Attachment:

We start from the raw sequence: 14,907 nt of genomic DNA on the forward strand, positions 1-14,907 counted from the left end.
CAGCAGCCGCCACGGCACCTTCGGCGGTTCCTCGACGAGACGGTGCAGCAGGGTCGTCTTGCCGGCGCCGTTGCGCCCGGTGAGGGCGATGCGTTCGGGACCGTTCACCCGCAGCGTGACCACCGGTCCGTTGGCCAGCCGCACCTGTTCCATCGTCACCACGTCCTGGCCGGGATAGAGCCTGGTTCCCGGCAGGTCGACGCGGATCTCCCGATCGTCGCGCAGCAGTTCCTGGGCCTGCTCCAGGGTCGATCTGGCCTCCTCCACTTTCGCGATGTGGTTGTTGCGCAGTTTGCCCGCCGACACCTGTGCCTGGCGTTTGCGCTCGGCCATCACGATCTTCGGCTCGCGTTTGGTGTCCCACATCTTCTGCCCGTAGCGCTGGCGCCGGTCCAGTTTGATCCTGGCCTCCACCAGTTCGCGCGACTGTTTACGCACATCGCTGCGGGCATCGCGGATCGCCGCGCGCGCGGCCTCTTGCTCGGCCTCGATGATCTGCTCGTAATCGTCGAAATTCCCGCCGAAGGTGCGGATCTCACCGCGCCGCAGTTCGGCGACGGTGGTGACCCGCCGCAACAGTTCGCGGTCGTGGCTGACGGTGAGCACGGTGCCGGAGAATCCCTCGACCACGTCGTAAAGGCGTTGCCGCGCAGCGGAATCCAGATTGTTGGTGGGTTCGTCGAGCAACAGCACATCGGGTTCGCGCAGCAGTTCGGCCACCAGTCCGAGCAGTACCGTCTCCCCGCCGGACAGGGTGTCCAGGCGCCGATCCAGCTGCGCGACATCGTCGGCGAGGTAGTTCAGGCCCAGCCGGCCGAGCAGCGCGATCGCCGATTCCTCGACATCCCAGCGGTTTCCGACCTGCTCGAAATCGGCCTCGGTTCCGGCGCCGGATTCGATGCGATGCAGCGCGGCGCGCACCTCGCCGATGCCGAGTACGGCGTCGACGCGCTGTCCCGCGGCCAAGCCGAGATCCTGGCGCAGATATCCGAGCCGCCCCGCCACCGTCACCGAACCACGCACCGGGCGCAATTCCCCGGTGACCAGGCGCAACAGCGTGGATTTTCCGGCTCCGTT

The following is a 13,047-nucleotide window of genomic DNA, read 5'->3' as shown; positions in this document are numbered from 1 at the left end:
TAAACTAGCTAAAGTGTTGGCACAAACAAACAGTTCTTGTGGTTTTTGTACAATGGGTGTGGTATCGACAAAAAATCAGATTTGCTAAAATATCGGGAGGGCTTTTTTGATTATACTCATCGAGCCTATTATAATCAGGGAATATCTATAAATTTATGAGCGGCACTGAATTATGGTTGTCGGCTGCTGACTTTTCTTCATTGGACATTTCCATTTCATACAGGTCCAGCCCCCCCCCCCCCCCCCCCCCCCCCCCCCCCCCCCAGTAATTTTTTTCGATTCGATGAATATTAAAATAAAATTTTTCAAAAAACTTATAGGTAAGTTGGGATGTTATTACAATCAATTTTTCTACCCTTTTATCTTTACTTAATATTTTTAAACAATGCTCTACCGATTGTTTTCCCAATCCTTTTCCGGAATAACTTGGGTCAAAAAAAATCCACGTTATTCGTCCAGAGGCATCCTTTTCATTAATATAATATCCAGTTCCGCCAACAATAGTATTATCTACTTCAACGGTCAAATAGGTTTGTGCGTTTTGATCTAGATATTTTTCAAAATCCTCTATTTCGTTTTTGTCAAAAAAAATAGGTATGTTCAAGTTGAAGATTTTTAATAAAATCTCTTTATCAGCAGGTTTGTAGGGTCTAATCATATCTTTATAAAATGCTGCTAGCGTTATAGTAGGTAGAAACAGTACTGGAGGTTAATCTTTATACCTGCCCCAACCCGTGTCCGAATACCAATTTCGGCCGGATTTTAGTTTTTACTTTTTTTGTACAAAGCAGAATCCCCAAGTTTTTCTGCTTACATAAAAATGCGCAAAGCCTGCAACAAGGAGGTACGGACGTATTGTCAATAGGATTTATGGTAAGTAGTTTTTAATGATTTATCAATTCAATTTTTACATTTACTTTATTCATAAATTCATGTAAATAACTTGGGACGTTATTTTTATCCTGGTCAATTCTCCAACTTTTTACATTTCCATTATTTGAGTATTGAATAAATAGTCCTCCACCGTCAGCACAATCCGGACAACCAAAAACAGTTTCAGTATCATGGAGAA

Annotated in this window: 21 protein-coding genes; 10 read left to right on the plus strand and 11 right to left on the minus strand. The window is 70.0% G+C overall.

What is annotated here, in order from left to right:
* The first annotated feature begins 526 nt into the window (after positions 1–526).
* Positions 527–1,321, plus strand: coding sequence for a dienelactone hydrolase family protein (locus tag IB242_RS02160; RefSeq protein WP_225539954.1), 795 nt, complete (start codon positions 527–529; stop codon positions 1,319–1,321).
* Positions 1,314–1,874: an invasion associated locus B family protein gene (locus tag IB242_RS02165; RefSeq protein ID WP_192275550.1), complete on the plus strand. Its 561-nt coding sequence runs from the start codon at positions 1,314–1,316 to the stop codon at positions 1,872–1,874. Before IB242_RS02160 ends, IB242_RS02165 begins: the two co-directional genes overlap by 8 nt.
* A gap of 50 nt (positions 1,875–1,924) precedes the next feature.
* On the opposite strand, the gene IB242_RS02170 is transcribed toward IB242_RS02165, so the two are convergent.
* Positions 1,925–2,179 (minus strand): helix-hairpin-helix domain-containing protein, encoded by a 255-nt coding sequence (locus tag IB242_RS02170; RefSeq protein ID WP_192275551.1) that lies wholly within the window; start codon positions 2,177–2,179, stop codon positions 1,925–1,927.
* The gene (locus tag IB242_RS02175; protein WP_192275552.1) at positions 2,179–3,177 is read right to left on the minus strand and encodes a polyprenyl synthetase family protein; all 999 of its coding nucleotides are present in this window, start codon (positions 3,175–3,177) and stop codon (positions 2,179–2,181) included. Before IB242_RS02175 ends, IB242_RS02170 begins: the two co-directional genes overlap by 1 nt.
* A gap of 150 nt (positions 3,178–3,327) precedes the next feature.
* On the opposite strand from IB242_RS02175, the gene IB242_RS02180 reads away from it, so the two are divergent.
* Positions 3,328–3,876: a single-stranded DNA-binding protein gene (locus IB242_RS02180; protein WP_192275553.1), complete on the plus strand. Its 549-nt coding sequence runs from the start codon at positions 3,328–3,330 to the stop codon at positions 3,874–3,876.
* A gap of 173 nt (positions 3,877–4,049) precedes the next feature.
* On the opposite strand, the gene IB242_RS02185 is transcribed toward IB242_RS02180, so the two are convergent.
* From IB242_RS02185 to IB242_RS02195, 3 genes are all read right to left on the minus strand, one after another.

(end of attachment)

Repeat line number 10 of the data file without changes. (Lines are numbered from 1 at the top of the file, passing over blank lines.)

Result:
* A gap of 50 nt (positions 1,875–1,924) precedes the next feature.